• Multiplicity due to repeated testing, which can increase Type I errors (seeing significance just by chance, not real significance)
  • Bias of treatment estimates due to combining data from independent stages in the study.

There are many ways to handle multiplicity. Two common methods are a Bonferroni correction and the closed testing approach.

Bonferroni Correction

A Bonferroni correction is easy to calculate, but it is very conservative and may increase the chance of Type II errors (missing out on seeing significance of treatments that are truly effective).

A simple Bonferroni adjustment is performed by dividing the desired level of significance (α, usually it is 0.05) by the number of analyses performed. So, if there are a total of two interim analyses and two endpoint analyses in a study, the new level of significance would be .05/4 = .0125.

Closed Testing Approach

Another approach to adjust for multiplicity is the closed testing approach (also called the Bonferroni-Holm method), which gives a study greater power than a Bonferroni correction, especially when there are numerous interim and endpoint analyses. In essence, the closed test procedure uses the following steps:

  • Consider the number of tests that will be performed (testing null hypotheses H1, H2, …Hn)
  • Look at the significance (p-value) obtained for each tested hypothesis and rank them from smallest to largest
  • Compare the p-values, rank by rank, using the following formula:

HB = Target α / (total number of tests – rank +1)

Test the formula up the ranked p-values until you find that all of the null hypotheses are rejected, or stop testing when you reach the first non-rejected null hypothesis. If you reach a null hypothesis that cannot be rejected, then the remaining null hypotheses up the ranks are also not rejected.

An easy to read reference on the closed testing approach is here:

Consideration must be given to the positive bias in the treatment effect that is introduced to an adaptive seamless design by combining data from both phases.

  • The bias will increase with increasing numbers of treatment groups present in Phase 2.
  • Also, the bias will increase if Phase 2 includes a larger part of the final combined data (i.e., as the ratio of [# of subjects in Phase 2 / # of subjects in Phase 3] increases in value).

Computer simulations are performed to quantify the bias. If you would like to see some math, this article by Kimani, Todd, and Stallard (2013) is the easiest read I’ve found, although it really isn’t so easy:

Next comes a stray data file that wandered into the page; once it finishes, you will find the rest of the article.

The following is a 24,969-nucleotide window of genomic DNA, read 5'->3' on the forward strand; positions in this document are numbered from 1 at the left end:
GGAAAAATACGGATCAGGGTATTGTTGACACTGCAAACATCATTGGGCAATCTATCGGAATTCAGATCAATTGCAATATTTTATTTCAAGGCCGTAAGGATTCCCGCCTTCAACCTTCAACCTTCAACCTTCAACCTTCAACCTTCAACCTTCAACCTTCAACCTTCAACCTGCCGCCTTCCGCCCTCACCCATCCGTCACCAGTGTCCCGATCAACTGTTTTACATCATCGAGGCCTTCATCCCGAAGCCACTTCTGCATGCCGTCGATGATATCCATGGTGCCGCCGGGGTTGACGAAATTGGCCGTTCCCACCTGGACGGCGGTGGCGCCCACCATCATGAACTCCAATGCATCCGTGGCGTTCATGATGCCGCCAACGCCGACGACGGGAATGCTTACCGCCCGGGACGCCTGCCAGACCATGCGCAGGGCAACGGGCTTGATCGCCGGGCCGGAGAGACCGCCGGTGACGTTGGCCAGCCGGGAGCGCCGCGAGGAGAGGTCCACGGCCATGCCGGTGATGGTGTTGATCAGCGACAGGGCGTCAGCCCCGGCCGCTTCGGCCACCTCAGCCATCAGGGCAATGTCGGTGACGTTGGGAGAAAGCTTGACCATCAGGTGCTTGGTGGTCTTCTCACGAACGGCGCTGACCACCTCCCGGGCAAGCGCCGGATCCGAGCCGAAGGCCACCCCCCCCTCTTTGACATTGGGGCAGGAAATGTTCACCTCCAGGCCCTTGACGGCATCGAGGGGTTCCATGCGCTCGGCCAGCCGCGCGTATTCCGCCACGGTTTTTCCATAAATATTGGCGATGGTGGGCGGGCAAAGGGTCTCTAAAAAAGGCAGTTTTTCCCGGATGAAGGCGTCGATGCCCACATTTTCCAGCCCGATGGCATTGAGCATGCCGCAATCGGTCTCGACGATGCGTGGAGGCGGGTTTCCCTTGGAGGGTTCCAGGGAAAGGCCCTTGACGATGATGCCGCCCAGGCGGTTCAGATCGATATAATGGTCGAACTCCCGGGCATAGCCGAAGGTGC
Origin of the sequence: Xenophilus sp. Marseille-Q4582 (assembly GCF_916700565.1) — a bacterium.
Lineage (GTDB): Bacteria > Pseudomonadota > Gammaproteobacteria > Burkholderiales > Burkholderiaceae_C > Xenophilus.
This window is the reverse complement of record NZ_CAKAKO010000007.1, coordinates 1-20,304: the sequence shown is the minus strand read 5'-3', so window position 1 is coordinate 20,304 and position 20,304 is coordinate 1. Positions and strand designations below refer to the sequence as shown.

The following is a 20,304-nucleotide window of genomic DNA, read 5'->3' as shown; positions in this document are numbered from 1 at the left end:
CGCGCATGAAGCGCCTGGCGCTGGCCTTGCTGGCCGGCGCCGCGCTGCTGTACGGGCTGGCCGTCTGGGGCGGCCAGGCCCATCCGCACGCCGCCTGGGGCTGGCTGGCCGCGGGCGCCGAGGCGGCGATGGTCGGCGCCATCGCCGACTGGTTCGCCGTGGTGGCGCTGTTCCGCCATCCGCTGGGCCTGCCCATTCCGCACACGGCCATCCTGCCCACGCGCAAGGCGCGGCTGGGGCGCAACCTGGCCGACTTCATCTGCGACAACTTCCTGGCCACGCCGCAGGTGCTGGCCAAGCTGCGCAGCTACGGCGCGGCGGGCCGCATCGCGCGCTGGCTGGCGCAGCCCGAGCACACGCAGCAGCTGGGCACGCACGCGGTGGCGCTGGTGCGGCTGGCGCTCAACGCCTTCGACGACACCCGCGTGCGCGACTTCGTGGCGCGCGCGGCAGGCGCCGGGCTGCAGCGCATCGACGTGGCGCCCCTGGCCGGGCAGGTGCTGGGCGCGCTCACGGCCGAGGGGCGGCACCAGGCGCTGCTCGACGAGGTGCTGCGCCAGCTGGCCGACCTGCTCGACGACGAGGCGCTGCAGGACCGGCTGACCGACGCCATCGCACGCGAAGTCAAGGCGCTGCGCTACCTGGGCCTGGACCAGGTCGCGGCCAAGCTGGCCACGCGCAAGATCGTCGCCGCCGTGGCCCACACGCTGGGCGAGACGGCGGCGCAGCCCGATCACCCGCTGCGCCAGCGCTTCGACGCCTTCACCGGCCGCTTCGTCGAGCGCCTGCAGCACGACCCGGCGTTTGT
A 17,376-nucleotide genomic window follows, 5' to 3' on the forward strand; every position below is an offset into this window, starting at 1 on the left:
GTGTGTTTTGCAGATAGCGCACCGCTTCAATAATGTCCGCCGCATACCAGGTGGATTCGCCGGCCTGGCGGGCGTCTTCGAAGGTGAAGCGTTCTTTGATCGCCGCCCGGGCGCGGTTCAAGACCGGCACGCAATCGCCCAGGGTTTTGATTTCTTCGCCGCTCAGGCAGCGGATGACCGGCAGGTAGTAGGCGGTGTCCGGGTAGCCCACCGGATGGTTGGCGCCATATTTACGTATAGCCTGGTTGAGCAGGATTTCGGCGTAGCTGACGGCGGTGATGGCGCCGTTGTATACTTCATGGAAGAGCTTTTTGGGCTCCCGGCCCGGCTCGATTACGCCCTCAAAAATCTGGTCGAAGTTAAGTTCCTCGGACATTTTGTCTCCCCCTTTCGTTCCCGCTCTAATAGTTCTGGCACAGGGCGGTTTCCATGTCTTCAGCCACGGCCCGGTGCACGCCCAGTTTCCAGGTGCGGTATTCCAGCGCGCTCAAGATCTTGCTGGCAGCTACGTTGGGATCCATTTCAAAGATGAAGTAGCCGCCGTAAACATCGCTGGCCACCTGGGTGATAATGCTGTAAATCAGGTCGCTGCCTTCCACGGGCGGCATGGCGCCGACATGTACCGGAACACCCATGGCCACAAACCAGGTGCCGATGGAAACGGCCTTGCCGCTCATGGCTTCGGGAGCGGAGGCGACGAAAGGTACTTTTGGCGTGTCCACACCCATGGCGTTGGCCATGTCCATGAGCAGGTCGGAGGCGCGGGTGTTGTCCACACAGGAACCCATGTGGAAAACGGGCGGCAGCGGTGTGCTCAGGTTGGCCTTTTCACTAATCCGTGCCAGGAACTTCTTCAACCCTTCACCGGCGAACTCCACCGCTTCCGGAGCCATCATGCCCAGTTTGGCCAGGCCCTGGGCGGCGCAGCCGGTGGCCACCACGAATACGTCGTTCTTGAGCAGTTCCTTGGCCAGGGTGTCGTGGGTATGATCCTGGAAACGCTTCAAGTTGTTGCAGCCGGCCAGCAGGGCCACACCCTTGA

I recommend trying to use a computer simulation. A computer package that can be helpful is the simstudy package in R.

Adaptive seamless designs are not easy to implement. They require intense forethought and the statistics can get quite involved. Additionally, FDA personnel and many IRB boards remain uncomfortable with almost all but the most rudimentary designs. However, the savvy researcher should at least be aware of the uses and possibilities of adaptive designs. I hope to discuss different uses of such designs in future articles.

What statistical concepts or applications would you like to know more about? Let me know your ideas for future articles by posting a comment below or by sending an email to


  1. FDA Draft Guidance for Industry: Adaptive Design Clinical Trials for Drugs and Biologics:
  2. FDA Guidance for Industry: Adaptive Designs for Medical Device Clinical Studies:
  3. FDA Guidance for Clinical Trial Sponsors: Establishment and Operation of Clinical Trial Data Monitoring Committees:
  4. Kimani, P. K., Todd, S., & Stallard, N. (2013). Conditionally unbiased estimation in phase II/III clinical trials with early stopping for futility. Statistics in Medicine, 32(17), 2893–2901.

About The Author:

Elaine Eisenbeisz is a private practice statistician and owner of Omega Statistics, a statistical consulting firm based in southern California.

Eisenbeisz earned her B.S. in statistics at UC Riverside, received her master’s certification in applied statistics from Texas A&M, and is currently finishing her graduate studies at Rochester Institute of Technology. She is a member in good standing with the American Statistical Association and a member of the Mensa High IQ Society. Omega Statistics holds an A+ rating with the Better Business Bureau.

Eisenbeisz works as a contract statistician providing study design and data analysis for private researchers and biotech startups as well as for larger companies such as Allergan and Rio Tinto Minerals. Throughout her tenure as a private practice statistician, she has published work with researchers and colleagues in peer-reviewed journals. You can reach her at (877) 461-7226 or